Jul 23, 2010

Photography Tutorial: Shutter Speed

The shutter speed is defined as the amount of time the shutter is open. The shorter amount of time the faster the shutter and the longer amount of time the slower the shutter. 

It's measured in seconds. When you get into the fractions of a second you are getting a faster shutter speed and less light. 

1/1000 <----- faster      <-------less light  <----freezes motion, more detail
1/100 about midway. I would use a tripod for anything slower than this.
1 second
1.5 second
2 seconds
2.5 seconds  <----- slower   <-------- more light <------ captures motion, motion will be blurred

  • If you are taking pictures of your child's sports game you will want a faster shutter speed. To be able to capture the details and freeze motion.
  • If you are indoors and need more light to capture a photo you could try a slower shutter speed and wider aperture (smaller number),  with hopes of keeping the ISO down.
The following had a shutter speed of 1/160 (shows up 160 when adjusting shutter speed)





The following had a shutter speed of 1/25 of a second. 




Because of the slower shutter speed we captured motion instead of freezing it.

Hubby and I were having some fun with the shutter speed the other night.  We used a flashlight and the shutter speed was set on 2.5 seconds.




The Exposure Triangle

We've now discussed all three elements of the exposure triangle. If you change one part of it, it will impact the others. All three work together to achieve the correct exposure.

Check out the other tutorials! Try shooting in manual!  Another tutorial will be coming next week.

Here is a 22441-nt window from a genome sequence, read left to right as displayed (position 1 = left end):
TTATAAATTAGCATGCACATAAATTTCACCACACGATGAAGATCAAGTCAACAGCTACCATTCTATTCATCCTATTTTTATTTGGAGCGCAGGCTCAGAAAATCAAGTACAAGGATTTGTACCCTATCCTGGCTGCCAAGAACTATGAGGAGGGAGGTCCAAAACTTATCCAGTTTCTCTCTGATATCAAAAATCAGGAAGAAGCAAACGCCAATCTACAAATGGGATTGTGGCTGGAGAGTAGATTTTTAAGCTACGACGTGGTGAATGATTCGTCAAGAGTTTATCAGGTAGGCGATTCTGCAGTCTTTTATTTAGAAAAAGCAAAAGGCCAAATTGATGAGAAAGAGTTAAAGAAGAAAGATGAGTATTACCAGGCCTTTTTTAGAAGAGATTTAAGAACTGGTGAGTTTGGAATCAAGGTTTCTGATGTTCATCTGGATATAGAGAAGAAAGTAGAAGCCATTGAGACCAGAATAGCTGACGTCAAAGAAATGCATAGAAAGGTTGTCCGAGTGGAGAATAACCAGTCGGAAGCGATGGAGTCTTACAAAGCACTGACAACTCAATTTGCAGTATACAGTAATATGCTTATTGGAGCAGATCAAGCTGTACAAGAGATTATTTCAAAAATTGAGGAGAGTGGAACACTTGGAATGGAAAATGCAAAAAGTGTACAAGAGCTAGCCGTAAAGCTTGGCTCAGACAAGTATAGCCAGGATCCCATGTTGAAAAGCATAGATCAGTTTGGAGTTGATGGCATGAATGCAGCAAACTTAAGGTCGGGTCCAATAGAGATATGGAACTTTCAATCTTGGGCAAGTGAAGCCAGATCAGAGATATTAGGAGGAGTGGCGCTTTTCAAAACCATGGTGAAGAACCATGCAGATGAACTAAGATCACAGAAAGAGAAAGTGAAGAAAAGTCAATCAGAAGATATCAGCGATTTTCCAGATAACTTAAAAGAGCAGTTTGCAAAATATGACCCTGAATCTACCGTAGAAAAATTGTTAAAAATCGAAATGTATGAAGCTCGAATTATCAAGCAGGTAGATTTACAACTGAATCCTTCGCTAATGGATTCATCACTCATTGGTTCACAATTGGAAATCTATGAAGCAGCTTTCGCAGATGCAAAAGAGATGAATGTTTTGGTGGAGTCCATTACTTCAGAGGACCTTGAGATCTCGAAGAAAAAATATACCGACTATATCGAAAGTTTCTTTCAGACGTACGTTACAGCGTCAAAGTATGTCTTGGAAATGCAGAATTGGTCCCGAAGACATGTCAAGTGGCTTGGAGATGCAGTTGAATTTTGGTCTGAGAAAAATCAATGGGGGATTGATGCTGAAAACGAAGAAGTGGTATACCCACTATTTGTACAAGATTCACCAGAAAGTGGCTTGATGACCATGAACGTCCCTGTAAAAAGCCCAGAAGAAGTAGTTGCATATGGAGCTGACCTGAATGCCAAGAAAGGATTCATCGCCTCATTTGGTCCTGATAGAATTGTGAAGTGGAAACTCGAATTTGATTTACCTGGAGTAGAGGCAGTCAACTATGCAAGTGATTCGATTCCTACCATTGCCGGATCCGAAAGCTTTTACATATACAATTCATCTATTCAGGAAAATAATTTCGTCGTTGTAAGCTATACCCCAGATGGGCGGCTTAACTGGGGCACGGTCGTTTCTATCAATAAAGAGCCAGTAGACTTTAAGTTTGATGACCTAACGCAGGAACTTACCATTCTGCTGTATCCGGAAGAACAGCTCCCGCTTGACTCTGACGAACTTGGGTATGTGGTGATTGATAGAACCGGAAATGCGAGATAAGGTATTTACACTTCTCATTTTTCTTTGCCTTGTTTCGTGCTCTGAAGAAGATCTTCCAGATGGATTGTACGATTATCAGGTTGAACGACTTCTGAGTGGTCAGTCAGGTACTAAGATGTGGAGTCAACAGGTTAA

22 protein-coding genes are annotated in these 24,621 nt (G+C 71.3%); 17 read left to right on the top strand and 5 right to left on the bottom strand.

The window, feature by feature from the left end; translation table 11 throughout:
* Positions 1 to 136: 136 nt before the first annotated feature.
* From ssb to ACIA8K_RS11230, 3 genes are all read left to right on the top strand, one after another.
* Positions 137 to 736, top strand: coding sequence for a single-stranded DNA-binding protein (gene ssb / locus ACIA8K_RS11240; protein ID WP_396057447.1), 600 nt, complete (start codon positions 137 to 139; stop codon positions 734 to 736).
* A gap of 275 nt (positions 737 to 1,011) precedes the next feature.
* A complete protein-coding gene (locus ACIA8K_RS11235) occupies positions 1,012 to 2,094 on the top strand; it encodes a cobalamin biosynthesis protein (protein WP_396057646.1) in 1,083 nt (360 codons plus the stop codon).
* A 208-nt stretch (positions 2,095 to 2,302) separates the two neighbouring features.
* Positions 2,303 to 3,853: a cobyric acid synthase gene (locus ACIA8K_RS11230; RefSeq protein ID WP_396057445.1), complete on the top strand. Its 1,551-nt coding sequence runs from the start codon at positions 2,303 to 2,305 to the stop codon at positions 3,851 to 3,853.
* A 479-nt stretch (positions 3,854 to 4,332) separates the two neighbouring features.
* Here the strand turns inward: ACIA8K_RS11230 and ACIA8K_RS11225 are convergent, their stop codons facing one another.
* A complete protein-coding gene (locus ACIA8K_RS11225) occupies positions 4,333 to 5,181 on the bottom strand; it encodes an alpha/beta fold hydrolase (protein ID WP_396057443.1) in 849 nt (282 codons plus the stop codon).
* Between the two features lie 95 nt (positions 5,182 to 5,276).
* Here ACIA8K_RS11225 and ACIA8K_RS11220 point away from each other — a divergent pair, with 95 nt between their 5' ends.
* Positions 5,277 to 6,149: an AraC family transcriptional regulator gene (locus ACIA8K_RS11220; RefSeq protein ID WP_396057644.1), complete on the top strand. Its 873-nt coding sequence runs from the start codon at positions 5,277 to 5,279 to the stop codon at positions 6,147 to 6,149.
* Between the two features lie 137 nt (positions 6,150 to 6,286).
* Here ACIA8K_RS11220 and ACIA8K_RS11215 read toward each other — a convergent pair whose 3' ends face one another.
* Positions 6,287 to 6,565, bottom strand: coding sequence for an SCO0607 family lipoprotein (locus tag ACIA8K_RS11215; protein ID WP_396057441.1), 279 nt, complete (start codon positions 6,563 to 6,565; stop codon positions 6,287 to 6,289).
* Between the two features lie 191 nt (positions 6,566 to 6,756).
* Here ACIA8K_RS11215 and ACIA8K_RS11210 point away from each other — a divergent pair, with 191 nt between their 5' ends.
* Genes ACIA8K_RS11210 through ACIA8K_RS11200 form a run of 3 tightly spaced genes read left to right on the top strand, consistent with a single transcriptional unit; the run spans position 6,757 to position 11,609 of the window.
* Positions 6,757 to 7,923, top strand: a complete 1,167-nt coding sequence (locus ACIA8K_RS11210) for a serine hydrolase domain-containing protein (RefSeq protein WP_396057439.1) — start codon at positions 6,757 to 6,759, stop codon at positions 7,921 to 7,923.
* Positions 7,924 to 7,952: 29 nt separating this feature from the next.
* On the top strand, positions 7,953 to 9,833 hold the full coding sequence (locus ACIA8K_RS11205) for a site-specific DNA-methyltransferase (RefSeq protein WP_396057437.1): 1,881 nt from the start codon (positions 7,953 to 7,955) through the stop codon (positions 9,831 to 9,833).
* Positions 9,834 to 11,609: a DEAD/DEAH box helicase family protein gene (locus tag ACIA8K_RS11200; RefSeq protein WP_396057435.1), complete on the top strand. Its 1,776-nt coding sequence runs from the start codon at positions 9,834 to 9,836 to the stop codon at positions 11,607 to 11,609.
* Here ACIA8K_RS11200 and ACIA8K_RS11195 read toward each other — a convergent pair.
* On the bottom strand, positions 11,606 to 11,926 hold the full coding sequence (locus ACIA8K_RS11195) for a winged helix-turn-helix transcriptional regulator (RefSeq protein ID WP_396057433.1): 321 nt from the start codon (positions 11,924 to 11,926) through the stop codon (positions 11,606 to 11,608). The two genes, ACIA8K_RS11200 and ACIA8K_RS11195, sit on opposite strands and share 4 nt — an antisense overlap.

1. Great post. Right now I shoot mostly in Aperture Priority mode, occasionally I shoot in Manual to practice. I really need to practice more! Sometimes I find that my camera doesn't get it right in AV mode so I switch to M then. That should be an indicator to me that I need to shoot in M all the time. :)
    I love how your camera has the display on top.

  2. Thank you for this post! It was very informative. I do have a question - I wanted to test a very fast shutter speed, so I set it to the highest my camera would let me, 1/4000. The photo came out all dark. Do I need to adjust the ISO/Aperture? Thanks :)

  3. You did a brilliant job explaining shutterspeed. It took me forever to get shutterspeed, aperature, and exposure compensation.

  4. What I love the most about these explanations is that they are so easy to understand! Love the I heart U!

  5. Thank You Monica for such a wonderful Post! i learn something new every day.

  6. I had a ton of fun when I tried the flashlight thing too! I recommend everyone try it at least once!

  7. I love this - I just have a hard time keeping it straight in my mind - I have to practice...lots.

  8. You definitely have a gift for teaching! I stumbled upon your blog on blogfrog today and our tagline is so similar (to my blog!) congrats on your 2nd pregnancy, i just had a baby boy july 6th!

  9. Hi Monica,

    I just recently received my first DSLR for Christmas and I am slowly learning. I love taking pictures of my son during his hockey games however I am not having great luck. I tried using the sports mode but I got alot of blurred pictures. If I up my shutter speed it sounds like that will help. Also wondering though when i used my auto the pictures came out dark and not super clear. Hmmm any ideas? Thanks so much. Janice

  10. Amazing shutter speed pics, great job!!!


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